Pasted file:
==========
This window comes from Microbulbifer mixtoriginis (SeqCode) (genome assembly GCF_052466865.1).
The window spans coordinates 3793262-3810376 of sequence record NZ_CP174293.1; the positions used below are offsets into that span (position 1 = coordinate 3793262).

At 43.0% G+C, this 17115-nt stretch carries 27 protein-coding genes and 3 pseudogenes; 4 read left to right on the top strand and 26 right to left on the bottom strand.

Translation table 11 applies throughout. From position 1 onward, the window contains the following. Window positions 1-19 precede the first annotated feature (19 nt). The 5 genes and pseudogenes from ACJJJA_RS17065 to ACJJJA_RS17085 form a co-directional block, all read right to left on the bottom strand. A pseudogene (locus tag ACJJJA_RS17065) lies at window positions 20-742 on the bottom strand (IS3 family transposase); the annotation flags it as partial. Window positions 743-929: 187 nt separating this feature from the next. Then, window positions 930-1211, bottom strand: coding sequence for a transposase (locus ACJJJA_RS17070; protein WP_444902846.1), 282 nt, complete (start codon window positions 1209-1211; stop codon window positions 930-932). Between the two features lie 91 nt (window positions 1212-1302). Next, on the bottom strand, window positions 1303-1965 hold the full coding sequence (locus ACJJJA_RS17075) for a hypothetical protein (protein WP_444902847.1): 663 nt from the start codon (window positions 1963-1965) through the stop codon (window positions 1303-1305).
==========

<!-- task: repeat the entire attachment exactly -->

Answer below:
This window comes from Microbulbifer mixtoriginis (SeqCode) (genome assembly GCF_052466865.1).
The window spans coordinates 3793262-3810376 of sequence record NZ_CP174293.1; the positions used below are offsets into that span (position 1 = coordinate 3793262).

At 43.0% G+C, this 17115-nt stretch carries 27 protein-coding genes and 3 pseudogenes; 4 read left to right on the top strand and 26 right to left on the bottom strand.

Translation table 11 applies throughout. From position 1 onward, the window contains the following. Window positions 1-19 precede the first annotated feature (19 nt). The 5 genes and pseudogenes from ACJJJA_RS17065 to ACJJJA_RS17085 form a co-directional block, all read right to left on the bottom strand. A pseudogene (locus tag ACJJJA_RS17065) lies at window positions 20-742 on the bottom strand (IS3 family transposase); the annotation flags it as partial. Window positions 743-929: 187 nt separating this feature from the next. Then, window positions 930-1211, bottom strand: coding sequence for a transposase (locus ACJJJA_RS17070; protein WP_444902846.1), 282 nt, complete (start codon window positions 1209-1211; stop codon window positions 930-932). Between the two features lie 91 nt (window positions 1212-1302). Next, on the bottom strand, window positions 1303-1965 hold the full coding sequence (locus ACJJJA_RS17075) for a hypothetical protein (protein WP_444902847.1): 663 nt from the start codon (window positions 1963-1965) through the stop codon (window positions 1303-1305).